Three days of strike action for the UCU started today, with strikes taking place across the country. The strike action will take place from the 1-3rd of December and looks to address the issues raised by the UCU on pay and working conditions for university staff.
Students have shown support for the strikes, with a group of students occupying the Sam Alex building in solidarity with the university staff on strike, stating that “their fight is also ours”.
The Mancunion spoke to the UCU strikers at the University of Manchester taking part about what was happening and why.
Professor Roybal Gailius, a Professor of Geochemistry explained why this strike is so important: “The main thing is to support my colleagues who have gotten a raw deal with respect to pay and conditions. And I think we need to stand in solidarity with and make sure that we fix the problem with falling pay for lecturers.”
He believes students awareness of their lecturer’s working conditions is “quite mixed”, but from the Students’ Union “there’s very, very strong support, 75% of the students are supportive.” Part of their aim on the picket line today “is educating people by giving away leafets, there’s been a 20% cut in real wages for us over the last decade. It’s insane.”
Another anonymous UoM staff member said, “The way that academia is being paid at the moment, on casualisation, things like marking, undermines career structure for academics and that really is worrying for the whole of society because you are not getting people to be trained in the same way as educators, it’s not good for the next generation of students.”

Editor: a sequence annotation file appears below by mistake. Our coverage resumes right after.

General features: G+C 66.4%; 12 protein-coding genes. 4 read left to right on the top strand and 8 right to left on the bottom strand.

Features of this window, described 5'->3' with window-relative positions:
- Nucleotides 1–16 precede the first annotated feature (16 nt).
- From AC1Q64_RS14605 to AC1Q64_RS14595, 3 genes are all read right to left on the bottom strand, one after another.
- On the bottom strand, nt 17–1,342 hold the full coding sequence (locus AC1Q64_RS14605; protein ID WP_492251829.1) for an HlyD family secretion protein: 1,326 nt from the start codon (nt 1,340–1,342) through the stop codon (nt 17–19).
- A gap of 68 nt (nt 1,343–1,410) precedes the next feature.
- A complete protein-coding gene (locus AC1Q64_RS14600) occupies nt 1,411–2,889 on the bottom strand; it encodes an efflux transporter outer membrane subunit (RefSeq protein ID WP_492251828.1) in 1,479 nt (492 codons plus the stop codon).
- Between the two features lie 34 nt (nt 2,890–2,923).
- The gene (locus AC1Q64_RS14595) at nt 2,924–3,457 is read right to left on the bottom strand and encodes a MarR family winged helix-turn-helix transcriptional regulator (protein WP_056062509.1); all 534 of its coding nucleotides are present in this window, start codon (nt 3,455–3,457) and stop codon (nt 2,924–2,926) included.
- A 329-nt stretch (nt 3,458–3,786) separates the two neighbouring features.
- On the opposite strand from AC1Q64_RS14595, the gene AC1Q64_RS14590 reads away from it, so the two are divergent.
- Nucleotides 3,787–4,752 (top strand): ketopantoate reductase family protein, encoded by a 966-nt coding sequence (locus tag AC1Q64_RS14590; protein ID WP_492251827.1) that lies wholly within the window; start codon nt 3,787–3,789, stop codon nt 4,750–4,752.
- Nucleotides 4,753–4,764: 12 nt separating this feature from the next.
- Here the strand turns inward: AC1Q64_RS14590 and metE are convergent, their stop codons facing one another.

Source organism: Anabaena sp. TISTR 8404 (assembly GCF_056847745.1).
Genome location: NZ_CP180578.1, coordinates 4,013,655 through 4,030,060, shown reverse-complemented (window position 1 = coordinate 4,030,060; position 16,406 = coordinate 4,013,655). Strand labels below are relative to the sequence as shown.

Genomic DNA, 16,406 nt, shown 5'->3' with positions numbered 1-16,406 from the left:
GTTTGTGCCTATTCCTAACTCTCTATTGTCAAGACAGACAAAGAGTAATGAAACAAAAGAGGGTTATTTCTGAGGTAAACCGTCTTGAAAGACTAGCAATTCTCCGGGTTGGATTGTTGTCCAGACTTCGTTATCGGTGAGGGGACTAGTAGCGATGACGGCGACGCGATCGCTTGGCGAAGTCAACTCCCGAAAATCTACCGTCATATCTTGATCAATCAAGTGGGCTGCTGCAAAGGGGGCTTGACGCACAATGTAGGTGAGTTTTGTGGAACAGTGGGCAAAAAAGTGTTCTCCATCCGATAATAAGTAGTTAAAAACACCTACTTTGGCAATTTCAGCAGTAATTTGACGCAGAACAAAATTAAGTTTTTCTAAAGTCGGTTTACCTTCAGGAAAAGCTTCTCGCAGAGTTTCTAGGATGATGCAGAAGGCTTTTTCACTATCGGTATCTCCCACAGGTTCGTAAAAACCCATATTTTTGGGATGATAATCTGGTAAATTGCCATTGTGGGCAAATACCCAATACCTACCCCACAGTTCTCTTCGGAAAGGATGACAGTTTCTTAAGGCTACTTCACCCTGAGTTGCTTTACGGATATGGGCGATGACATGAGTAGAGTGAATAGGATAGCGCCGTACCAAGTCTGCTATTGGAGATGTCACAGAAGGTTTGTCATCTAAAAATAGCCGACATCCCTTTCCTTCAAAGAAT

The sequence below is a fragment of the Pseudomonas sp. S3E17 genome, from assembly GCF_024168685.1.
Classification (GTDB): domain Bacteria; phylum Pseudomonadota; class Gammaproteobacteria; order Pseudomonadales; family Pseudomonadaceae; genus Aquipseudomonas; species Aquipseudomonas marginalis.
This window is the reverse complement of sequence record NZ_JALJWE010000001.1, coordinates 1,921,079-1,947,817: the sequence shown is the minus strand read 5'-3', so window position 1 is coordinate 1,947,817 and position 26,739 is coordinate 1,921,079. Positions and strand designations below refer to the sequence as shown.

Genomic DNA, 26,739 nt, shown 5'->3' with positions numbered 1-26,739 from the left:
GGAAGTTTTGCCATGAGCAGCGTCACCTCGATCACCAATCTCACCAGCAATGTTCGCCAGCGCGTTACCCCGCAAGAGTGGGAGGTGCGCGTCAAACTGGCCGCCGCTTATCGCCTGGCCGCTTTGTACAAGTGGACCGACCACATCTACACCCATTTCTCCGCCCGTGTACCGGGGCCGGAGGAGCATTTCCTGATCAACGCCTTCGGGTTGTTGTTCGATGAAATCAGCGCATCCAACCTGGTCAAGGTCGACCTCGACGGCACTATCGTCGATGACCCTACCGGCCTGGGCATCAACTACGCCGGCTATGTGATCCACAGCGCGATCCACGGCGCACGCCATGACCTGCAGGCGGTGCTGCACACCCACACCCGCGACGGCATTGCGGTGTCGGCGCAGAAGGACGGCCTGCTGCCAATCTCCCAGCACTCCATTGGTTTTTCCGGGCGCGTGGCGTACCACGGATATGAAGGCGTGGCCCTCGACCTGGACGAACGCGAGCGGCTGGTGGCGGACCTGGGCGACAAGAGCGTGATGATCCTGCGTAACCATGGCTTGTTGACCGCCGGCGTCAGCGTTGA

Jeff, a Technical Operations Manager, called out to students to “be nice to people who are striking, understand that it’s not something they’ve chosen to do, but rather forced into.”
To support the strike he suggests to “write messages to the university expressing their concern about how they’re not getting their value for money and then start to be refunded on the amount of tuition they’re missing.”
Student Labour Women’s officer, Ellen Clements, showed solidarity with the striking lecturers: “The lecturers have done so much for us and if they’re working in bad conditions then it’s going to be reflected on the teaching we receive. The lecturers deserve respect for what they do. They’re not getting paid enough. They’re doing too much work for what they are getting paid. They have insecure pensions, insecure jobs, some of the worst zero-hour contacts, it’s just not right that an institution like this, that’s so well respected and has so much money is treating its staff so badly.”